“The development surrounding the stadium would be benefit enough,” her husband added. “Whatever investment the city needs to make will be worth it, both for fans and economically for Jack London Square.” Others were even more resolute. “I don’t give a shit about John Fisher,” said a fan in a beanie knit in the likeness of Stomper, the A’s elephant mascot. He had to speak up over the beat to “Drop It Like it’s Hot,” which tumbled out of the portable speakers beside the cotton candy machine like a huge pair of rolled dice. “We need to build that stadium. Oakland’s already let the Raiders and the Warriors leave. This is all we have left.”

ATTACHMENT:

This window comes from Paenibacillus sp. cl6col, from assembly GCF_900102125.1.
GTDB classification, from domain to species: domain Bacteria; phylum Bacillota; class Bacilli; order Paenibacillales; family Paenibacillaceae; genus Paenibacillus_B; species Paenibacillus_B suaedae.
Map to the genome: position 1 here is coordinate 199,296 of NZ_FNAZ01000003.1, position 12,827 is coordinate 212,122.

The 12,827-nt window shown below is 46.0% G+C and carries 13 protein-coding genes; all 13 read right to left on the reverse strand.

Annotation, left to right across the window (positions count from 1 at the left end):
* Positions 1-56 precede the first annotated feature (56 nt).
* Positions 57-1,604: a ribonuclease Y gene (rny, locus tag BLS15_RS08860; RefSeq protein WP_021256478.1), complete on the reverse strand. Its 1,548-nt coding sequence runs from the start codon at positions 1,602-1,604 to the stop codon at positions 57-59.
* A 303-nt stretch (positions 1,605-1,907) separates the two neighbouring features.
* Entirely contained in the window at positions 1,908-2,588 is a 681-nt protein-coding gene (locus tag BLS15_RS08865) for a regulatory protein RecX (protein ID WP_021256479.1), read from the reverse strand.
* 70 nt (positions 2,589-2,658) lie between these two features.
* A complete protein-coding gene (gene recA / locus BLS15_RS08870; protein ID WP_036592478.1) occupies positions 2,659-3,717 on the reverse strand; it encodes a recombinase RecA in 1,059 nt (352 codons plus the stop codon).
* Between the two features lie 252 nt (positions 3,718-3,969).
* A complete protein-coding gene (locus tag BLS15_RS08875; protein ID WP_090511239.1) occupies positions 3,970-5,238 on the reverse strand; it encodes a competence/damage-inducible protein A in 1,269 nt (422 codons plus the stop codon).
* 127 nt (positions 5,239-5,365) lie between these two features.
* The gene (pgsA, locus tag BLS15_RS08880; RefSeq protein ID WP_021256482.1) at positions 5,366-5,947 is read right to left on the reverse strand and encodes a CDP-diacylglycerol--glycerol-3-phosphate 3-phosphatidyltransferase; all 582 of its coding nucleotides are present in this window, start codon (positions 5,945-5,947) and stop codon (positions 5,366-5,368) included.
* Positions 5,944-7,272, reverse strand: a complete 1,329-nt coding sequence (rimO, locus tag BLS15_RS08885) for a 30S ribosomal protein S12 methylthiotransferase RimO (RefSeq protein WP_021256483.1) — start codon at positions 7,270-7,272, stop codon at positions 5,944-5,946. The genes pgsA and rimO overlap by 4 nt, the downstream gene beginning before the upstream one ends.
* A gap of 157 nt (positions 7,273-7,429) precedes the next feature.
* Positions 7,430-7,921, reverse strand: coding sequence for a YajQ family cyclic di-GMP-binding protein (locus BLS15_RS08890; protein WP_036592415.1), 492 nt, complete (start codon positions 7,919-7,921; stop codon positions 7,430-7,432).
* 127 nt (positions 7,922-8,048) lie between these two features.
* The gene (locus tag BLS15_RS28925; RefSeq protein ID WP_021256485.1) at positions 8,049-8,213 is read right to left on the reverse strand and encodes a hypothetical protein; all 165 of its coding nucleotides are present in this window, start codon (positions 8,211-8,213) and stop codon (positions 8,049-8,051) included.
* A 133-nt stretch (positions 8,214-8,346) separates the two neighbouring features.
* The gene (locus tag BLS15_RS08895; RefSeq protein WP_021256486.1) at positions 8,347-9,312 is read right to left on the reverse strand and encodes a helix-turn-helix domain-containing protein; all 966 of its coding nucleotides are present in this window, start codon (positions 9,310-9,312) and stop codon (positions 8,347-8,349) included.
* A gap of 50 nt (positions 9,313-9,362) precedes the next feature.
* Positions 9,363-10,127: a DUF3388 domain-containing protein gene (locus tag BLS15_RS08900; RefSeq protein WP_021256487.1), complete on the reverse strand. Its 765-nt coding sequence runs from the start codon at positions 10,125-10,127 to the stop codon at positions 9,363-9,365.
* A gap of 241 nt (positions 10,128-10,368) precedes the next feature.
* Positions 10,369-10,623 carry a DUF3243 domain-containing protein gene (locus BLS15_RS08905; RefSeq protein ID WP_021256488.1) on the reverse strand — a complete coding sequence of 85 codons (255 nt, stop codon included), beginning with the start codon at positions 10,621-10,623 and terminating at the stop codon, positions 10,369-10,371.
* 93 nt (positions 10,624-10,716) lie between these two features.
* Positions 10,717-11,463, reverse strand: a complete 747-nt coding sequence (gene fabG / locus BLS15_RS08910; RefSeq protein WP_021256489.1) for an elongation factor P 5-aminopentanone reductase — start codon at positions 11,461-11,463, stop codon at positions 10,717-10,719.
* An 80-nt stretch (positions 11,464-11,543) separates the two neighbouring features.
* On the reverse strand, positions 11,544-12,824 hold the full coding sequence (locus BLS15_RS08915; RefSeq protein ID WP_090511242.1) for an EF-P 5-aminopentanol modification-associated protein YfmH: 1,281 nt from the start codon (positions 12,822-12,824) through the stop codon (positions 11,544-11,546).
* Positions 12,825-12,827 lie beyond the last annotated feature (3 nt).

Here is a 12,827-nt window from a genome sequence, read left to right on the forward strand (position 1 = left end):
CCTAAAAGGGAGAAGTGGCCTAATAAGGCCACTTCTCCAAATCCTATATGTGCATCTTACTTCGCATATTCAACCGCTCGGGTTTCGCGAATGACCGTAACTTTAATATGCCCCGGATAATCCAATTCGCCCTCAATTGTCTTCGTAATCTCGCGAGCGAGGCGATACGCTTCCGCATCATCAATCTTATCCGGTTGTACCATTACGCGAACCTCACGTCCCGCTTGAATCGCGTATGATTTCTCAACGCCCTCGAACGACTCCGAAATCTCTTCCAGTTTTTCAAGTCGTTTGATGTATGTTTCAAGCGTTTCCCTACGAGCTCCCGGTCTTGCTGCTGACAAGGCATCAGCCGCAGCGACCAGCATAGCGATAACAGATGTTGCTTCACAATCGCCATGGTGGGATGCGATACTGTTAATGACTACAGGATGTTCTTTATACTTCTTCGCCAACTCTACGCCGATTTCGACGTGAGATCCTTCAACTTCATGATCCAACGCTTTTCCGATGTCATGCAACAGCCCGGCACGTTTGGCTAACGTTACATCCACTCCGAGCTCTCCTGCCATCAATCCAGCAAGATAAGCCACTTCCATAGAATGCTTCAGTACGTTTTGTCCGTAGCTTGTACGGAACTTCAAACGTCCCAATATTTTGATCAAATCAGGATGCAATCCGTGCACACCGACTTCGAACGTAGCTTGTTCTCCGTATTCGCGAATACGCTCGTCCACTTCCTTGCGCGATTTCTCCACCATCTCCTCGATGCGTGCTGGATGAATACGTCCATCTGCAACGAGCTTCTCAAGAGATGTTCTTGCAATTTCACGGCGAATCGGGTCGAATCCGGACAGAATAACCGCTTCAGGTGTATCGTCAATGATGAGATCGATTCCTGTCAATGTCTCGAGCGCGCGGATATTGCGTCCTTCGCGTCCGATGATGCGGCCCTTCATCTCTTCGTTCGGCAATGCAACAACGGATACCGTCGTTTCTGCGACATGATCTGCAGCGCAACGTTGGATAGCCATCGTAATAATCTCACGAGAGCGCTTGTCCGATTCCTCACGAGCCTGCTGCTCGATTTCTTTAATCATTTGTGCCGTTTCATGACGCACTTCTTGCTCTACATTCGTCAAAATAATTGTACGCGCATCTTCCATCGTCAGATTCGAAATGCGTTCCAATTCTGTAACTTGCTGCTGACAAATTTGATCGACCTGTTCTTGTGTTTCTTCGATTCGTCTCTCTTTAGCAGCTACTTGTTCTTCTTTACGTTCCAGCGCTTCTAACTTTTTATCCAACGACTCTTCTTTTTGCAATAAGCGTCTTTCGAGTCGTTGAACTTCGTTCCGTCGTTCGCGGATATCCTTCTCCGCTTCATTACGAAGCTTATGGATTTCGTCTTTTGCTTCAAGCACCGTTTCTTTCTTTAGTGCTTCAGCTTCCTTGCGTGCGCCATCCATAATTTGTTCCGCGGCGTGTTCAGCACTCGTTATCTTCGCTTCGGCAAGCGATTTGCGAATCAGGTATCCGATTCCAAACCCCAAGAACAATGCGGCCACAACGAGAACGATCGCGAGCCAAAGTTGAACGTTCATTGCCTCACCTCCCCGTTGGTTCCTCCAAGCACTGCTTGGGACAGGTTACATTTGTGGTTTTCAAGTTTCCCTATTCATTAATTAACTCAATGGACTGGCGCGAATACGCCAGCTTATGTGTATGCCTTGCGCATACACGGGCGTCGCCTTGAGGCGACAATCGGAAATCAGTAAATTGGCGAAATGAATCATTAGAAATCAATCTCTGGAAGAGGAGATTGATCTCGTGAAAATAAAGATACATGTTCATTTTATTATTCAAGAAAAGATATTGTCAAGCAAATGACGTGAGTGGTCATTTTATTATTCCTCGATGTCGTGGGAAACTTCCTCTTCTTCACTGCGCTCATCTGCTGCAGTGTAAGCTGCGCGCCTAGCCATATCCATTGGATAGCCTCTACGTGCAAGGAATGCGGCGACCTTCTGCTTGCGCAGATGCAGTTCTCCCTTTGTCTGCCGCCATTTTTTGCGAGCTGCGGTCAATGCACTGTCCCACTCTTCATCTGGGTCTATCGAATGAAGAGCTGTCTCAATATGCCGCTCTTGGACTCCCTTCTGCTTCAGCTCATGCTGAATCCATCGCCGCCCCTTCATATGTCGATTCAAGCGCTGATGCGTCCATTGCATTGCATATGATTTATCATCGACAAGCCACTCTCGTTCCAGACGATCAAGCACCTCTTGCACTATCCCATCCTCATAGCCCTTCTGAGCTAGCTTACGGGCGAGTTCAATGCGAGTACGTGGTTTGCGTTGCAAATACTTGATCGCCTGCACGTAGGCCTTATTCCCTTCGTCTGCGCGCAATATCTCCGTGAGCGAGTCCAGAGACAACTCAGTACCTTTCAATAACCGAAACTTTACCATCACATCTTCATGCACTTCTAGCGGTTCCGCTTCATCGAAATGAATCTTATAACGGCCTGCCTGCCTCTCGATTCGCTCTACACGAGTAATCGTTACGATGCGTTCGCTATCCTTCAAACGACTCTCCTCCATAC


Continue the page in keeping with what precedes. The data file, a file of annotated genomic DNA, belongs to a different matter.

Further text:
As a fan myself, it’s hard not to empathize. Sports fans in Oakland have endured much. The loss of two teams. Being forced to cheer on their only remaining team in a debased stadium that floods with sewage. Never getting to form long-term bonds with any of their favorite players, on account of Fisher’s persistent refusal to offer them market-rate contracts. (“The good news about being an Oakland A’s fan is that someday I’ll die,” quipped one fan on Twitter, after news broke that the A’s had traded Matt Olson.) And yet, in spite of all this, A’s fans still appreciate the potential of their team, as they understand the potential of pro sports more broadly—how they can be engines of unity in a time of division, and creators of community in a time of isolation. This is why, over the last several years, many A’s fans have embraced the Roots, Oakland’s local United Soccer League team, which plays at Laney College; at this spring’s home opener, the 68s were well-represented, drums and banners in tow, and over 5,000 people showed up. But it’s also why A’s fans mourn the state of their last remaining major league team. They know what they’ve been denied, and they know what they may lose.